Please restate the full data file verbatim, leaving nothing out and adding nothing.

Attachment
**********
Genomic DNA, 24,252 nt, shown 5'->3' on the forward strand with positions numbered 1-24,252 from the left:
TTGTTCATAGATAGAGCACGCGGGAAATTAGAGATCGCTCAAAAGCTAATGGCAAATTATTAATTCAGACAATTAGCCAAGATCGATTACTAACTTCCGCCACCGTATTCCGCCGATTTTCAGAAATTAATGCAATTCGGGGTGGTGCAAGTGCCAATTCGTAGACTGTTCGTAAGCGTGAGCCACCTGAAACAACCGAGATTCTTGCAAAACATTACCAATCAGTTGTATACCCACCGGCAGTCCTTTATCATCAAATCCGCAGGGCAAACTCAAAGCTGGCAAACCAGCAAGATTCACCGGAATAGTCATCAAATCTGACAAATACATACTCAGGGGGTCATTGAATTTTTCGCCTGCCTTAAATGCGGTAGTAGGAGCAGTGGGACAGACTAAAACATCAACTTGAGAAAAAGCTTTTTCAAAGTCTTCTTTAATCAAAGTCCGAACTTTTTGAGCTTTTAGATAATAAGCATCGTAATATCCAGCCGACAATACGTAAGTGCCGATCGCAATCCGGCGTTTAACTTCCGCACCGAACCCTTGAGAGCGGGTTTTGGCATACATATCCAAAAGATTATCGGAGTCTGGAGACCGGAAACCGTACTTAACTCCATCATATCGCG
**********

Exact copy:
Genomic DNA, 24,252 nt, shown 5'->3' on the forward strand with positions numbered 1-24,252 from the left:
TTGTTCATAGATAGAGCACGCGGGAAATTAGAGATCGCTCAAAAGCTAATGGCAAATTATTAATTCAGACAATTAGCCAAGATCGATTACTAACTTCCGCCACCGTATTCCGCCGATTTTCAGAAATTAATGCAATTCGGGGTGGTGCAAGTGCCAATTCGTAGACTGTTCGTAAGCGTGAGCCACCTGAAACAACCGAGATTCTTGCAAAACATTACCAATCAGTTGTATACCCACCGGCAGTCCTTTATCATCAAATCCGCAGGGCAAACTCAAAGCTGGCAAACCAGCAAGATTCACCGGAATAGTCATCAAATCTGACAAATACATACTCAGGGGGTCATTGAATTTTTCGCCTGCCTTAAATGCGGTAGTAGGAGCAGTGGGACAGACTAAAACATCAACTTGAGAAAAAGCTTTTTCAAAGTCTTCTTTAATCAAAGTCCGAACTTTTTGAGCTTTTAGATAATAAGCATCGTAATATCCAGCCGACAATACGTAAGTGCCGATCGCAATCCGGCGTTTAACTTCCGCACCGAACCCTTGAGAGCGGGTTTTGGCATACATATCCAAAAGATTATCGGAGTCTGGAGACCGGAAACCGTACTTAACTCCATCATATCGCG